I love PuSh. I love the opportunity to see shows from around the world, to, in a small way, put my finger on the pulse of the body of contemporary theatre. I love the impetus for local groups to create works that are innovative and unusual. I love the energy of walking into a show knowing that the promo blurb didn’t really prepare me for what’s about to happen, that it couldn’t because the performance will be indescribable. I love the way it makes me think about my art form and expand my ideas of what theatre is. I love the idea of this Festival and the respect and enthusiasm it generates in and about Vancouver artists.

But, true to my nature, I also hate PuSh. I hate the complete focus on works that are strange and experimental. I hate the celebration of what’s offensive in the name of art (exemplified by this year’s poster child, Jerk). I hate the lack of dialogue and relationship. I hate the almost total absence of story.

And that’s the crux of the matter for me. Where have all the stories gone? If PuSh is a true and accurate representation of contemporary world theatre, is story completely passé? None of the shows I saw at PuSh (nor, as near as I can tell, any of the shows I did not see) were primarily concerned with story, with the exception of The Edward Curtis Project. (Interestingly, the promotional paragraph in the PuSh program emphasizes Edward Curtis’s interdisciplinary and political nature and does not even hint at the centrality of a human story.)

There were elements of story, certainly. In Nevermore, the story is fairly clear and undeniably important. But it isn’t central. The spectacular images and evocative music created by the genius team of Jonathan Christenson and Brette Gerecke will live on in my mind for years. But Poe’s life provides inspiration and context for those elements rather than a traditional linear narrative.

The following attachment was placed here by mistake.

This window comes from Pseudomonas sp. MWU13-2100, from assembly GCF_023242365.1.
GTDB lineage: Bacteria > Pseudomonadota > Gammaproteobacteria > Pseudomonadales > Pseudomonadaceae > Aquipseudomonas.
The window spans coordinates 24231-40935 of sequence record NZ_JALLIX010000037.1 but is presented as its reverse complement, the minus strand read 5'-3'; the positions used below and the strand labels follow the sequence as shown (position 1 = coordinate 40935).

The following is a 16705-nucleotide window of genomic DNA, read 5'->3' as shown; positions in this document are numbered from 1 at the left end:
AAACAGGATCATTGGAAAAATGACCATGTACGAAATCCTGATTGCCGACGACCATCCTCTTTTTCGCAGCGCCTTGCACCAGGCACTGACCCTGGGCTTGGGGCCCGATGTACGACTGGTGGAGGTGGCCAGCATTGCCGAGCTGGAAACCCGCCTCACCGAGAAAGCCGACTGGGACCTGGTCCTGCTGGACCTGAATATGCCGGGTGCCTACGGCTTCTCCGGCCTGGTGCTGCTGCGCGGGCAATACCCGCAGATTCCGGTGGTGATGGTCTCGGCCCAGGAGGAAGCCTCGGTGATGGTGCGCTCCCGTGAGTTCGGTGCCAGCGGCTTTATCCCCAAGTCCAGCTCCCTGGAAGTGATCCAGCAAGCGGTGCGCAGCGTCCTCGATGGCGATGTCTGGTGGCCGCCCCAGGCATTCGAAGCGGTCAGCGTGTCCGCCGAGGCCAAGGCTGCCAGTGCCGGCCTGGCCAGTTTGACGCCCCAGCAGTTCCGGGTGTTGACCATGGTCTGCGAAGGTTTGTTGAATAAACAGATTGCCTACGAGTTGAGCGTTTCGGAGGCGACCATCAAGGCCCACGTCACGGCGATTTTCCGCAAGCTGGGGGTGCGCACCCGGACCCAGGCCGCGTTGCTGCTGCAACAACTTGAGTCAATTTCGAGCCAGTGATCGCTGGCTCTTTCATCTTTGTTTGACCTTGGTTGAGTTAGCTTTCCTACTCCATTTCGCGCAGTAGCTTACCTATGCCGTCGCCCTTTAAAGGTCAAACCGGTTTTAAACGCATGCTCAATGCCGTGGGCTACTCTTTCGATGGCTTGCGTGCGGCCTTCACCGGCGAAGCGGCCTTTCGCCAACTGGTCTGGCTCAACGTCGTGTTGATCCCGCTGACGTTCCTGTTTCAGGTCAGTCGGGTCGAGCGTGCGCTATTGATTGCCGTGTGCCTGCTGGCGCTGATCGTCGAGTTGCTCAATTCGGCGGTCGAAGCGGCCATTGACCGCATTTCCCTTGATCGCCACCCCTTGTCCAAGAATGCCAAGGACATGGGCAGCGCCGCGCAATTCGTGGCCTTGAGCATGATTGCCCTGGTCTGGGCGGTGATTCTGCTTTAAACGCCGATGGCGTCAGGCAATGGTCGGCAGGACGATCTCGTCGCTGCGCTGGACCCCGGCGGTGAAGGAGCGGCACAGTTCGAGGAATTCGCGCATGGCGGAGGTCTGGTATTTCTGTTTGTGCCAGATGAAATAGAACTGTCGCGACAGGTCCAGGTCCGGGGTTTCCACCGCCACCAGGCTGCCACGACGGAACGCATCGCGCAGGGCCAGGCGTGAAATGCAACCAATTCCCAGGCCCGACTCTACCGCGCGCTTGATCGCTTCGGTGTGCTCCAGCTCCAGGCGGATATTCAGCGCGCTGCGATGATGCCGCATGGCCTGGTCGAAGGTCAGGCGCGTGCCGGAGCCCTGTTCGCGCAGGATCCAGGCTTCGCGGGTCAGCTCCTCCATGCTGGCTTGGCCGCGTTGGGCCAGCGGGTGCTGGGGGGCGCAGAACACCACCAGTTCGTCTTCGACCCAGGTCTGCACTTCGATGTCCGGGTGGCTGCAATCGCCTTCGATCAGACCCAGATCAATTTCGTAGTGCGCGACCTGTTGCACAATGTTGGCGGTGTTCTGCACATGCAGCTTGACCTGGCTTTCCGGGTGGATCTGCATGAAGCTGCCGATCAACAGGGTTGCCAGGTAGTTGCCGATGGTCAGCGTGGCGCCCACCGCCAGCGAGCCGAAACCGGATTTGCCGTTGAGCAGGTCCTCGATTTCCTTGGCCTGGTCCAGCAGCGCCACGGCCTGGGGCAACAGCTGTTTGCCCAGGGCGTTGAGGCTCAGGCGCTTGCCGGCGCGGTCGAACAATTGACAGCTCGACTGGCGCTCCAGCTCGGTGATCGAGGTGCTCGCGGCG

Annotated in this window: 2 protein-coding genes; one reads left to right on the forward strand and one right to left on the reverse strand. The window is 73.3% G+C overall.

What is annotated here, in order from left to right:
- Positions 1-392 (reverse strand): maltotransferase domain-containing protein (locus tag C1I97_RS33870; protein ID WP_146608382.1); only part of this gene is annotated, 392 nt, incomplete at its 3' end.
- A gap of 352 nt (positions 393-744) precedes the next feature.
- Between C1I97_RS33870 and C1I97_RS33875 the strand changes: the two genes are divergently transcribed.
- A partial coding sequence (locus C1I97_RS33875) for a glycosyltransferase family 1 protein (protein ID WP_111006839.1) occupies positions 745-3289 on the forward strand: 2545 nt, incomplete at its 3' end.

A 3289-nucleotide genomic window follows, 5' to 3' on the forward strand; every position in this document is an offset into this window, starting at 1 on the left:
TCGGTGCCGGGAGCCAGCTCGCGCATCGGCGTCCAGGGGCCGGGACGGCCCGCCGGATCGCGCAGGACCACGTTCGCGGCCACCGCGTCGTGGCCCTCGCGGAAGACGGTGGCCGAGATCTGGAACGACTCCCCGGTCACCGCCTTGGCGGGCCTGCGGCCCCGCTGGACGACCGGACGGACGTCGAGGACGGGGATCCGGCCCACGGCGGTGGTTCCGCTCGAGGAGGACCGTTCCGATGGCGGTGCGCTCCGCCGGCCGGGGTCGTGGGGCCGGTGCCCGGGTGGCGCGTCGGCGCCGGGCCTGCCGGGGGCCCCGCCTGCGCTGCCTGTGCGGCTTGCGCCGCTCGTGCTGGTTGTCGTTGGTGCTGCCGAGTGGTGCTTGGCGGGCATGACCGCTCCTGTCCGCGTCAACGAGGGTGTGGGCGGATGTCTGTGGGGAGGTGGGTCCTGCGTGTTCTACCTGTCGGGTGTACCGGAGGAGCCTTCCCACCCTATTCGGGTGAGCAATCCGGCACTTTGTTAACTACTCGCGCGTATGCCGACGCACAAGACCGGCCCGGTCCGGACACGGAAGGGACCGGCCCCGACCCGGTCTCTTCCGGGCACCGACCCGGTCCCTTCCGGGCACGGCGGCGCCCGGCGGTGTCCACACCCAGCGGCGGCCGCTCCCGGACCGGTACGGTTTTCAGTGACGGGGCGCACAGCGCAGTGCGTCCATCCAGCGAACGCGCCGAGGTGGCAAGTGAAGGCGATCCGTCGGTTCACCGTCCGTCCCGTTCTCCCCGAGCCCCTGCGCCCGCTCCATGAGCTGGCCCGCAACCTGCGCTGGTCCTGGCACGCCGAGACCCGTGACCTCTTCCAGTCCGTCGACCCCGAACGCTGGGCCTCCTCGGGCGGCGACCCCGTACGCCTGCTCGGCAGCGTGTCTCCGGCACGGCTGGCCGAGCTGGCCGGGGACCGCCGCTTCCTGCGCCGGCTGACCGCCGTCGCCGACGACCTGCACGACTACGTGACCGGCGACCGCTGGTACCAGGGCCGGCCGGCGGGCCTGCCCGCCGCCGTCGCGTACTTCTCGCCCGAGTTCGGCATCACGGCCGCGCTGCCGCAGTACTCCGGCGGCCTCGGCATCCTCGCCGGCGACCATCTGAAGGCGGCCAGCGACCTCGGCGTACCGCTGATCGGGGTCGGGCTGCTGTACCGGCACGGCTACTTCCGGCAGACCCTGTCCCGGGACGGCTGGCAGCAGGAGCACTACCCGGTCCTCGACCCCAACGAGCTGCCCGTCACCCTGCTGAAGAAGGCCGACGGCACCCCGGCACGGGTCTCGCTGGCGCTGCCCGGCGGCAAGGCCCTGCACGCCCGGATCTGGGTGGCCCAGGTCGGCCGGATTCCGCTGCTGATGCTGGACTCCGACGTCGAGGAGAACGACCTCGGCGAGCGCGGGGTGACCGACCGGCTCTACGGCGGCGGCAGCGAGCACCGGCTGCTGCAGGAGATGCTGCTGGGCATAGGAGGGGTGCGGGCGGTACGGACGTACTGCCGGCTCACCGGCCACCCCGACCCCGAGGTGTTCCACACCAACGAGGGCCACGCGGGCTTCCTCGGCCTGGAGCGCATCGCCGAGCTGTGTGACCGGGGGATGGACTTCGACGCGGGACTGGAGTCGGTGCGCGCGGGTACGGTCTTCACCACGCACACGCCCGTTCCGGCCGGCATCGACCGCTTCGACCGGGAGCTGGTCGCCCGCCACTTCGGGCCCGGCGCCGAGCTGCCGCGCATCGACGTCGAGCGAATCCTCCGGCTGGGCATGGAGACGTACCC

With Kamp, we take the story of the holocaust in with us. And given the unrelenting horror of each day in the concentration camps, and the inescapable reality that the prisoners suffered, the show is justifiably and movingly not linear.

In The Passion of Joan of Arc, story exists in our minds (because most are familiar with the basics of her tale) and in the projected lines of dialogue from the original silent film. So there is a sort of story and certainly a linear progression towards Joan’s inevitable death. But spectacle, not story, rules.

Poetics: A Ballet Brut teases us with the potential of story, as it teases us with the potential of relationship. But none of the potential of this piece is fully realized and the lack of clear structure and meaning appears carefully calculated, a kind of up-your-nose self-consciousness that likely earned them their reputation as “the most buzzed about new troupe on the New York avant-garde scene.” The fantastic and thoroughly enjoyable piece involving the “secret dancers”, along with the delightfully out of place pink tutu-clad ballerina, come close to providing context and meaning, however undefined. But it is too little, too late, and too overshadowed by a series of numbers that dare us to say the emperor has no clothes.

The sensory overload of White Cabin was remarkable. Intriguing, engaging, and artistic, the creativity and chaos of the production land it at the top of my “shows I never want to stage manage” list. But it isn’t about story. There is a charming sequence in the middle in which the two male performers exchange a series of sumo-wrestler style belly bumps. The audience was completely enchanted, on the edge of their seats, chuckling appreciatively. I think the reason this sequence is so compelling is that it was one of the few times when we saw the “characters” interact, and as humans we are wired to long for relationship.

The whole experience of PuSh has placed me in a bit of a personal quandary. I love story. As an undergrad, I was a TA in the English Department and I remember telling people that “theatre has my body, but English has my heart”. My fundamental reason for doing theatre is because it enables us to literally bring stories to life.

But I also love spectacle. I love theatre that can’t be anything else, theatre that tells the story by immersing us in experiences and images that could never be captured in a book or on film. To sacrifice the technical artistry of light, set, costumes, and sound on the altar of “the well-made play” would be a great tragedy. But to tell a great tragedy – or a great comedy or drama – is a privilege that cannot be abandoned in pursuit of what’s “cool”.